Monday, November 1, 2010

A Sense of Enchantment and Magic

The minute we walk into a home, we know whether or not it has enchantment and magic. The warm feeling of an enchanting room beckons us to sink into comfort to our hearts content. Serenity and order soothe. Simple beauty delights. All's right with the world in such a magical, engaging and inviting home. 

Think of the homey settings in the wonderful movies of the 1940's, like The Enchanted Cottage. "If you have it," the English playwright Sir James M. Barrie wrote about charm in 1907, "you don't need to have anything else; and if you don't have it, it doesn't much matter what else you have."

Money can purchase beautiful furnishings and decorative accessories, but it cannot ensure that enchantment and charm lies within us. I believe this is because charm seems to be a quality of the soul that cannot be purchased. But charm can be channeled from the Creative Spirit. It is accessed through our authenticity, and expressed in our personal flair. 

In these tough economic times, when considering carefully every large purchase for the home, it is a challenge to make our homes beautiful on a shoestring. "Beauty doesn't lie in the expenditure of much money, but in the artistic disposition of little," says an article entitled "The Charm of the Unexpected" published in the August 1917 issue of The Mother's Magazine during World War 1, when making do with less was a necessity. 

Today, realize that the desire to make our homes warm and welcoming to those who live in it, is still the secret of filling our homes with enchantment and magic.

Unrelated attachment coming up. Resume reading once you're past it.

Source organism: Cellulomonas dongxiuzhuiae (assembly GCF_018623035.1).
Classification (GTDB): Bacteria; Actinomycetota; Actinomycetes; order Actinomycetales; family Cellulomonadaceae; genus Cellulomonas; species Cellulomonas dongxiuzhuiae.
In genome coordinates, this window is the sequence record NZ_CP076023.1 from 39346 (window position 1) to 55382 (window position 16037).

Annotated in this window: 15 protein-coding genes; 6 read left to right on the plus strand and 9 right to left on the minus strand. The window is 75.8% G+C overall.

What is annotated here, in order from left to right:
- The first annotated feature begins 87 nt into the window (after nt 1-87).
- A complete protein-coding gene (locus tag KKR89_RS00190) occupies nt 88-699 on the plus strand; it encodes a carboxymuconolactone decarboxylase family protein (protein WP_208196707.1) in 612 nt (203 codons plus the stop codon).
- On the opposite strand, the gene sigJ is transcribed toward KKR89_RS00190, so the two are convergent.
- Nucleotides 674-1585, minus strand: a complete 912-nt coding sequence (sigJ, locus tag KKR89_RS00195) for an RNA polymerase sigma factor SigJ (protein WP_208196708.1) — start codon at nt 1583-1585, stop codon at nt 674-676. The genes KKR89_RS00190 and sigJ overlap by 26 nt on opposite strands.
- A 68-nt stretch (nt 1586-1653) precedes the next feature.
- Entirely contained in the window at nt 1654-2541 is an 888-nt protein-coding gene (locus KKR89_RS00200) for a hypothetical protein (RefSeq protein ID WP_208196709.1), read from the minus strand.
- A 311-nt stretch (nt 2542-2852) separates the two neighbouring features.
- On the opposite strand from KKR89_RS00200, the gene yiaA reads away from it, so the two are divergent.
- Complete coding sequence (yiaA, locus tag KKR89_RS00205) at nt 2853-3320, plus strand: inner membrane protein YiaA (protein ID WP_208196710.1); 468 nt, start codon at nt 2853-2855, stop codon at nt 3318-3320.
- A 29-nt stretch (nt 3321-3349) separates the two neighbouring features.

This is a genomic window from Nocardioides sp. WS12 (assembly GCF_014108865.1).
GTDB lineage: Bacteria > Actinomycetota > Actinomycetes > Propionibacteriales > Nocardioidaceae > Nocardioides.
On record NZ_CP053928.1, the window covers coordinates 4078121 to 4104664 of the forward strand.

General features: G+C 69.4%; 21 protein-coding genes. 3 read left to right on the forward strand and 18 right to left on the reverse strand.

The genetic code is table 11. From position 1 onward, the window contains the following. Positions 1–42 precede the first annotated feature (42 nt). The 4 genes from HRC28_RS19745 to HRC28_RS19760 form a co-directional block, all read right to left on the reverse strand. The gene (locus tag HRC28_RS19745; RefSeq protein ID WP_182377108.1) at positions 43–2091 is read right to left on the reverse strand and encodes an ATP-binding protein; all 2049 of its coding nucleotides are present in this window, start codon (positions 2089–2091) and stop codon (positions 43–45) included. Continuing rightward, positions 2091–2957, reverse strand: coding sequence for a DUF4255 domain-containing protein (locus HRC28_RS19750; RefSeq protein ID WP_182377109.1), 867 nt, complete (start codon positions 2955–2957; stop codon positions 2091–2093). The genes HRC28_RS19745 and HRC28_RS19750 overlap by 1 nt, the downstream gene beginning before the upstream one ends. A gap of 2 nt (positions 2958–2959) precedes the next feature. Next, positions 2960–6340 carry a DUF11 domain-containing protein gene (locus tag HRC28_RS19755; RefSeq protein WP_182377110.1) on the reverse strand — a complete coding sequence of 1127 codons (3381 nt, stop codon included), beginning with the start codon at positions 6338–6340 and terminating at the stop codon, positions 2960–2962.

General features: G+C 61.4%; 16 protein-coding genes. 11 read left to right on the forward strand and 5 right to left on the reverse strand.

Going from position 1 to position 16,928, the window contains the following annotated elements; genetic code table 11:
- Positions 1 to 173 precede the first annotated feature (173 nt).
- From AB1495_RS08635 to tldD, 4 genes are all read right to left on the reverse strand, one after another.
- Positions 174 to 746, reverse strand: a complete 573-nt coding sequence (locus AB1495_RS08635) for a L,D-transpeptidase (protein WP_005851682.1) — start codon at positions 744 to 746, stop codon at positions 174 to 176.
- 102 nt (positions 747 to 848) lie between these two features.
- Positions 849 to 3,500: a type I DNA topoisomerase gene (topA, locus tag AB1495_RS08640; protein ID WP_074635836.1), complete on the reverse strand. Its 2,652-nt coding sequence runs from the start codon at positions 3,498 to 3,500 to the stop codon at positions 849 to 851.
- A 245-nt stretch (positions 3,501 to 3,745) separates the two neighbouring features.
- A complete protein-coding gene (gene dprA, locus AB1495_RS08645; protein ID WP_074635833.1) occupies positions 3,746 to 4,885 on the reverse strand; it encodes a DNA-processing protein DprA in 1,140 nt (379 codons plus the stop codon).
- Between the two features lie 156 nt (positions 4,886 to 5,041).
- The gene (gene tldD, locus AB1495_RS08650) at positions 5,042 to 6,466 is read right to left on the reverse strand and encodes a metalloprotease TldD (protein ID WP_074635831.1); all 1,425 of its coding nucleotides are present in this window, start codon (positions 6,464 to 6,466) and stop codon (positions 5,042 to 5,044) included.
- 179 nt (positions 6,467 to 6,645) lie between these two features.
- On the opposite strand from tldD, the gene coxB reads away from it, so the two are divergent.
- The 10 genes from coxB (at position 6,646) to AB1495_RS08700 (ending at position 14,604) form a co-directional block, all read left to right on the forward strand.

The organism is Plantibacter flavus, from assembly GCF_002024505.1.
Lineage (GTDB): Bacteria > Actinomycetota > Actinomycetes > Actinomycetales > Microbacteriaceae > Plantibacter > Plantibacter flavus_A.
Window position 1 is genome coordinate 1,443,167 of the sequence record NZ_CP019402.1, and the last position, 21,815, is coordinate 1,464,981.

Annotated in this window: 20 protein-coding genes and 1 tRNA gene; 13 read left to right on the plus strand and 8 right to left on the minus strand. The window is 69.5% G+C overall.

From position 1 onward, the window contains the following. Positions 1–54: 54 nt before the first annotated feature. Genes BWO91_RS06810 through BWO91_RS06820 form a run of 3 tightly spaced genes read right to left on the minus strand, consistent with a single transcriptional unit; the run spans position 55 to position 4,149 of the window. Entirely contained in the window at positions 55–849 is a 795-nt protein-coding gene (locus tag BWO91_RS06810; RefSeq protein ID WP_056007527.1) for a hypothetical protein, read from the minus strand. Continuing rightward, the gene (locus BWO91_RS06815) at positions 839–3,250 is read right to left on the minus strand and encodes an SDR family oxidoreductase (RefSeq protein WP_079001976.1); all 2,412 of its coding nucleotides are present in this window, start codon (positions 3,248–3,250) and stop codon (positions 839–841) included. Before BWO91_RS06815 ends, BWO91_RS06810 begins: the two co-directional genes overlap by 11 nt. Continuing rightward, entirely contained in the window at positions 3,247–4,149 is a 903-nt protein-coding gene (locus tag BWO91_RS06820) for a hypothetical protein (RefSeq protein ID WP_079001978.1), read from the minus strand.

Brightest of Blessings,

Saturday, October 30, 2010

Put the Magic in Housekeeping

Life will always have dirty dishes.
If this sink can become 
a place of contemplation,
let me learn constancy here.
                                       -Gunilla Norris

Many women approach the unrelenting, repetitive, exhausting work known as housekeeping as if it was torture. Because we dread it we put it off for as long as possible. 

Granted housekeeping is much like the movie, "Ground Hog Day" where you keep repeating the same day or the same actions over and over and never seem to get any where. The clean becomes dirty, the dirty is made clean, over and over day after day. 

That is of course, assuming we get around to it daily. For two-thirds of American women who also work outside their home, this means tackling household chores between seven P.M. and seven A.M.

But I discovered - to my dismay- that "Order" is among the principles to be explored along the Magical path. In the beginning I balked at this. Although I frequently felt frazzled and adrift, especially when I tried to find something; or tried to ignore my husband, "Wolfy's" socks on the floor or the dog hair and clutter around me. The merits of "order" seemed old-fashioned, uninspired and unimaginative. It seemed as dreary and cheerless, in fact as the word "chore." When what I longed to bring into my life was something upbeat. 

But then, living in Pennsylvania, I contemplated the Amish. And I was struck by their seamless stitching together of life, work and art (have you ever seen their quilts?) with Divine Order. The Amish, the Quakers and the Shakers believe that their daily work, including housekeeping, is a personal expression of worship. 

And aren't our homes in fact our "temples?" To clean all the dusty corners is to clear our homes of negativity that has become stultified. When we go to this task with a right frame of mind we can imbue our whole home and family with good energy and protection. 

Magic and Housekeeping have always gone together. When we clean our homes and make them orderly, we are somehow also cleaning and ordering ourselves. We do not want to create Magic from dis-order; as this is garbage in -garbage out. Much better if we create a clean slate for magic to occur.   

Good Luck, Good Magic and Good Housekeeping!